To the editor:
On July 30, The Daily Reporter wrote an article regarding training dollars shrinking in the state of Wisconsin. The article referenced a skills gap and shortage of workers trained in certain areas.
Perhaps more time should be focused on success. The state of Wisconsin implemented apprenticeships in 1911 as a direct result of a “shortage of skilled workers.” Programs and partnerships were put in place for the industry to develop its own labor force.
Partnerships were developed in the construction industry, in particular, and still remain in place between organized labor and signatory contractors to implement, oversee and pay for training of its own work force.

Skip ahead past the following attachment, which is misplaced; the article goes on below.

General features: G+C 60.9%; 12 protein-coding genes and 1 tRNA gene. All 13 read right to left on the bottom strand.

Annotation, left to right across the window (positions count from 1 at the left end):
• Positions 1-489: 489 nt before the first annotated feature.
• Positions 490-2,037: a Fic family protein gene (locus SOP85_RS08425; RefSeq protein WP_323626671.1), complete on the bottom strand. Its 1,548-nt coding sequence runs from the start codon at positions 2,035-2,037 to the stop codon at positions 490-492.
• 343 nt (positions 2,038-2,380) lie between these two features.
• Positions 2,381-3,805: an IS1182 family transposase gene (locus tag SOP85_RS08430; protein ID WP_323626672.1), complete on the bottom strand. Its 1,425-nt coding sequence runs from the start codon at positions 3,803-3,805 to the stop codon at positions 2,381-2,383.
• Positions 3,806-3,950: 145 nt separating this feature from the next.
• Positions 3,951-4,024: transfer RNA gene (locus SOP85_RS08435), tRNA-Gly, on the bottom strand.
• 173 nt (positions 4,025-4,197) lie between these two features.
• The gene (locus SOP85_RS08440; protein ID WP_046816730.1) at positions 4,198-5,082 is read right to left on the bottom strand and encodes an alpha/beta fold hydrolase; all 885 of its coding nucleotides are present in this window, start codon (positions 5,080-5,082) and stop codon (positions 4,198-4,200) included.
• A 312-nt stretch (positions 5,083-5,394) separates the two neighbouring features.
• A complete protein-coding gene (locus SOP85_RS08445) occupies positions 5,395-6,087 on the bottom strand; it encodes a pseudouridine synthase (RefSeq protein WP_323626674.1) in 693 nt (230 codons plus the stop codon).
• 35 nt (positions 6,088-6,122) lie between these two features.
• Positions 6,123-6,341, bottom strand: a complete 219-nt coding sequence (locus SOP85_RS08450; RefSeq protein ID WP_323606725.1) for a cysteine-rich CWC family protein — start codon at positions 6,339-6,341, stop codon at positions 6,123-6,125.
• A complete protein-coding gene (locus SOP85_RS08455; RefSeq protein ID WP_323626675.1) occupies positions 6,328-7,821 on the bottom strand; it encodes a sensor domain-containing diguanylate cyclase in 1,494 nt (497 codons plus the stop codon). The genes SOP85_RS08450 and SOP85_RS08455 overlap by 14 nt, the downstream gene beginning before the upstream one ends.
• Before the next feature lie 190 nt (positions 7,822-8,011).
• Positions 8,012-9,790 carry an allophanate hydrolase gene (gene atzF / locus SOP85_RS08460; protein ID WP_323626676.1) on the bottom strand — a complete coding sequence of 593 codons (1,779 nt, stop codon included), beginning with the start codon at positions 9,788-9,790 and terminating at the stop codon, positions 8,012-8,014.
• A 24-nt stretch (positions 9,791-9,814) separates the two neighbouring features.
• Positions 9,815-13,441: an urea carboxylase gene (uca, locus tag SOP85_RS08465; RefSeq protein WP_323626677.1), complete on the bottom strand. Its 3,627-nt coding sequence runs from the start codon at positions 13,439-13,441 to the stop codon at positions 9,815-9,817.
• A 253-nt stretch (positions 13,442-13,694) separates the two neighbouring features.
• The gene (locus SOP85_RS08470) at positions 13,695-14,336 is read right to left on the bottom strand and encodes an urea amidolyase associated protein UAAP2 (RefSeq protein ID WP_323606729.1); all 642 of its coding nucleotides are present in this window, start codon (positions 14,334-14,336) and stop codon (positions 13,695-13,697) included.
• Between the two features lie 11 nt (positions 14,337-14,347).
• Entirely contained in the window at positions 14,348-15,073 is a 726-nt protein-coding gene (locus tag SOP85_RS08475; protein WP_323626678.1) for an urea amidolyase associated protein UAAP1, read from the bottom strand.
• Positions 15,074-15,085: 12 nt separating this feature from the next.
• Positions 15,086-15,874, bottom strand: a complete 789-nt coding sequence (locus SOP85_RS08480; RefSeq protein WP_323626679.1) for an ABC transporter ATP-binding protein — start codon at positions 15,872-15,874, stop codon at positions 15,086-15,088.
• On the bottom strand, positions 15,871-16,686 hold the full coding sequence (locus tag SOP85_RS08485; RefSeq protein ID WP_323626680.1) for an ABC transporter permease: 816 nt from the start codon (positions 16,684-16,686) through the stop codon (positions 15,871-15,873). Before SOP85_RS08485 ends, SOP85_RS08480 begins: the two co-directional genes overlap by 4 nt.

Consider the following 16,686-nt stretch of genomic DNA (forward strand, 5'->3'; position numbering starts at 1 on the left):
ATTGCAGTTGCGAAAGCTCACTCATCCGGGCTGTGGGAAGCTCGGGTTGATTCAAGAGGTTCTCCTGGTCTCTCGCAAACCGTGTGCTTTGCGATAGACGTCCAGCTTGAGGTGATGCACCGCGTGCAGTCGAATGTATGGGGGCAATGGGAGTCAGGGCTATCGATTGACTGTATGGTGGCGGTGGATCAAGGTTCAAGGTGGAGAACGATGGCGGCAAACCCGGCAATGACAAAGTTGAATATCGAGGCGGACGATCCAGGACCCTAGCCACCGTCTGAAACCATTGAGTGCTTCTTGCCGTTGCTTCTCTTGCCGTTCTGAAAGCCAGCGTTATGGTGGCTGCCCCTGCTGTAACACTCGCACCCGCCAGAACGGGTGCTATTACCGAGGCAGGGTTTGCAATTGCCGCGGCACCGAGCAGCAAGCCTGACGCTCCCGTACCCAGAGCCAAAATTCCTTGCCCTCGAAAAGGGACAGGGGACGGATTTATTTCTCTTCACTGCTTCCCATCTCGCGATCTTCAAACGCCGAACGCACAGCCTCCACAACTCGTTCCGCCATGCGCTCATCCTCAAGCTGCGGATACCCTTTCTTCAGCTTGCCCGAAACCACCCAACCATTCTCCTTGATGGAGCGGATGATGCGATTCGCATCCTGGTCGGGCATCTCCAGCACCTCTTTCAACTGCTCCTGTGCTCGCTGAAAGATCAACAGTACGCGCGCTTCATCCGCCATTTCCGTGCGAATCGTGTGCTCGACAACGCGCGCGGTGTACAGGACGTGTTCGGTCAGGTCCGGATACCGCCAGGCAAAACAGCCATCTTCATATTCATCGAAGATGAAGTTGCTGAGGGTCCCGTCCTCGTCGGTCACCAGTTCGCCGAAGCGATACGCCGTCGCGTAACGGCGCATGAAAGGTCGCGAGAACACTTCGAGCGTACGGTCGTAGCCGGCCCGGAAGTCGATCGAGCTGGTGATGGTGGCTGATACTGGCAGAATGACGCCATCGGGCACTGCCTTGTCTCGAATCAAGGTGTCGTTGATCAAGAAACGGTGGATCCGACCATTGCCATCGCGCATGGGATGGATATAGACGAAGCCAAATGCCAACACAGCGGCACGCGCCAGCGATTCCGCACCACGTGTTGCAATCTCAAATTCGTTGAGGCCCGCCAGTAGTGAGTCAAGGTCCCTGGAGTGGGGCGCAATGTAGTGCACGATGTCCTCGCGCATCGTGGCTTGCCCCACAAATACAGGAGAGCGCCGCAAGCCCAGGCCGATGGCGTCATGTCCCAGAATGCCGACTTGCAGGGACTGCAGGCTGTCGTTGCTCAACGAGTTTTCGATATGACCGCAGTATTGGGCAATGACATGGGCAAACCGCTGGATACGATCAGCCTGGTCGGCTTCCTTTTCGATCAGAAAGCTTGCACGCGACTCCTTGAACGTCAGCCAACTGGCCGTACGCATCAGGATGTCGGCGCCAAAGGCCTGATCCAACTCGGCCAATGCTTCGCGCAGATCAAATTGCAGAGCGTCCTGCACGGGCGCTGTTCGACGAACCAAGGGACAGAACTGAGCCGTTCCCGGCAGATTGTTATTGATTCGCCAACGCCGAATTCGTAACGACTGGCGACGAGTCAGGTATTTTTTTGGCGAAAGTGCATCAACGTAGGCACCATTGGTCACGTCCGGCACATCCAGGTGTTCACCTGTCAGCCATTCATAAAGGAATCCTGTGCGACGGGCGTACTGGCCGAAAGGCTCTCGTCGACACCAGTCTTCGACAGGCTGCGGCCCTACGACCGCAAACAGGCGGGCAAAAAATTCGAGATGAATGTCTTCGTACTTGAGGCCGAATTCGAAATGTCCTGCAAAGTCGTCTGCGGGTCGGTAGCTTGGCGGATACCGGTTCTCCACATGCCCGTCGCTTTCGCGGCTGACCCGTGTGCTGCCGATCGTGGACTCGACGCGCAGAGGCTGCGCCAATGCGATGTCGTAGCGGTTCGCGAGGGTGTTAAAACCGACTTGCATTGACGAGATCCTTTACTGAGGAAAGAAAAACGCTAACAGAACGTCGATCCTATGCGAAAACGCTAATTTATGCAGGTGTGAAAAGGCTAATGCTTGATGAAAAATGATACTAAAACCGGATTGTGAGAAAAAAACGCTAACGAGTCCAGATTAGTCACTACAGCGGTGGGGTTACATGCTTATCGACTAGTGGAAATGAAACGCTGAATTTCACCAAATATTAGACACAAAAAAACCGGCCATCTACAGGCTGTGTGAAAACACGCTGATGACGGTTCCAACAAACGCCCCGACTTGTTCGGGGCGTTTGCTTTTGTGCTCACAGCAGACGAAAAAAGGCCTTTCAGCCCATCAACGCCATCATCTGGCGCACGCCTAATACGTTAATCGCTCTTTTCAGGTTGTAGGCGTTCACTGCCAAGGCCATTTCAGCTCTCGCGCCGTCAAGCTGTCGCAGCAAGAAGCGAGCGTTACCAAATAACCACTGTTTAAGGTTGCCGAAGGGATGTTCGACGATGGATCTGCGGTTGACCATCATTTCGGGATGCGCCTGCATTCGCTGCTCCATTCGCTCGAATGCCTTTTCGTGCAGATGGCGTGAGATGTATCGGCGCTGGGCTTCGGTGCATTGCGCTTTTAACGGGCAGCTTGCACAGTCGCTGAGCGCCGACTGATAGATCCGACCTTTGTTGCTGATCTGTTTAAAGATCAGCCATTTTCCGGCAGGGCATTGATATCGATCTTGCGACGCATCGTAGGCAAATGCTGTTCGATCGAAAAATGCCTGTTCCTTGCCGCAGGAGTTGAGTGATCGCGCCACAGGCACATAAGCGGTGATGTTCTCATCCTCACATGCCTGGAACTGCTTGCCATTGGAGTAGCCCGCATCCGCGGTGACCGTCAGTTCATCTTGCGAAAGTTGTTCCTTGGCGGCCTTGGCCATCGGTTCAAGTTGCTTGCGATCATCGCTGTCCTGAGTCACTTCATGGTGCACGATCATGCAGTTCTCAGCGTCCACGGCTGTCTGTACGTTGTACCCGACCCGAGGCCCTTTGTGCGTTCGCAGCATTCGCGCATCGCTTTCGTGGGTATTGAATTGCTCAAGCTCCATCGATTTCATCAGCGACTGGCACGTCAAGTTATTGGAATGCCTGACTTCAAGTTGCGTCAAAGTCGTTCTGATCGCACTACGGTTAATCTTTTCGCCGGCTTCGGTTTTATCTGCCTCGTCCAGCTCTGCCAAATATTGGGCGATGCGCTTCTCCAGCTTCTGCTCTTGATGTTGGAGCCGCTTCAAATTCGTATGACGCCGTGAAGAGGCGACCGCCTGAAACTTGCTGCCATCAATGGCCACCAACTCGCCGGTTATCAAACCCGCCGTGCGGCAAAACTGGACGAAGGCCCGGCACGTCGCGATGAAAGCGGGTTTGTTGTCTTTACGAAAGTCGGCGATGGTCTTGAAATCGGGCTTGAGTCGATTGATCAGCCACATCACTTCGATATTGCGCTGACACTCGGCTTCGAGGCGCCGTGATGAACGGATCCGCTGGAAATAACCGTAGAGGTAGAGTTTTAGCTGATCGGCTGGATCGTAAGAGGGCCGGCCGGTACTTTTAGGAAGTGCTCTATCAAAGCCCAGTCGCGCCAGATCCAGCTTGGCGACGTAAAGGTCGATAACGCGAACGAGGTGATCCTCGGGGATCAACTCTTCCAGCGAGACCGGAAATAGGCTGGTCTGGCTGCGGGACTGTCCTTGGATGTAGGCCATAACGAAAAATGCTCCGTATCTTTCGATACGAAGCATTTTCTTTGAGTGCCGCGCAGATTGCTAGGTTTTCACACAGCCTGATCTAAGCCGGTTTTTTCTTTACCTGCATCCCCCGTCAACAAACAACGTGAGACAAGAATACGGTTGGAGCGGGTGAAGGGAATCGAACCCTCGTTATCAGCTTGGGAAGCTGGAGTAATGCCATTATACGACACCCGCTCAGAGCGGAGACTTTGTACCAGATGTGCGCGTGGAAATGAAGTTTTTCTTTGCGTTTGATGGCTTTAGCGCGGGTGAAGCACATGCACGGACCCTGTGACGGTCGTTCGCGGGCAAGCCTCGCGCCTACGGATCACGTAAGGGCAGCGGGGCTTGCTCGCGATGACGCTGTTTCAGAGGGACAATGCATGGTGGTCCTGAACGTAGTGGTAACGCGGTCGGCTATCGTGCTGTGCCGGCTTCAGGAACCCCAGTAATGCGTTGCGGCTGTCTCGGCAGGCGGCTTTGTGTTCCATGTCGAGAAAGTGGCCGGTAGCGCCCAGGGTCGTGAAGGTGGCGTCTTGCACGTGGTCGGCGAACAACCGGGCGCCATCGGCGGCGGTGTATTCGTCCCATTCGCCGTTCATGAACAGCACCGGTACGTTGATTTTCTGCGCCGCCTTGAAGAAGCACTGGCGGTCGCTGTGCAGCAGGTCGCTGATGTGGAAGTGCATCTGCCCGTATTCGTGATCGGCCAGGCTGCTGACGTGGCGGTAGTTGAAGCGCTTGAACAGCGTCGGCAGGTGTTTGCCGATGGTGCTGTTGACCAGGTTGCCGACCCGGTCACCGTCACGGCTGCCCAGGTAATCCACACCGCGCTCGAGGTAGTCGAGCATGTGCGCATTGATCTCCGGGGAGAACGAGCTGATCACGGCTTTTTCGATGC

Individuals are employed with a contractor and learn their trade with the oversight of representatives from the union and employing contractors. That creates a Joint Apprenticeship Training Committee.
The JATC develops the training needed, monitors progression and pays for the cost of that training. The apprentice is paid to learn, all done with oversight of the Department of Workforce Development, at no cost to the community.
Additional programs such as WRTP/BIG STEP, a program that prepares individuals to enter into the construction industry, are also funded by a contribution by signatory employers as a result of a collective bargaining agreement.
I find it interesting that the current governor would remove the training requirement of Executive Order 108, the order that required apprenticeship training on state-funded projects, and then a few months later ask how the industry is to find a qualified work force.
Perhaps we should focus on apprenticeships and allow each industry to pay for its own work force development. It works well on the union side of the construction industry, at no burden to the taxpayers. It will work well throughout all industries.
Southeast Wisconsin Carpentry Training Center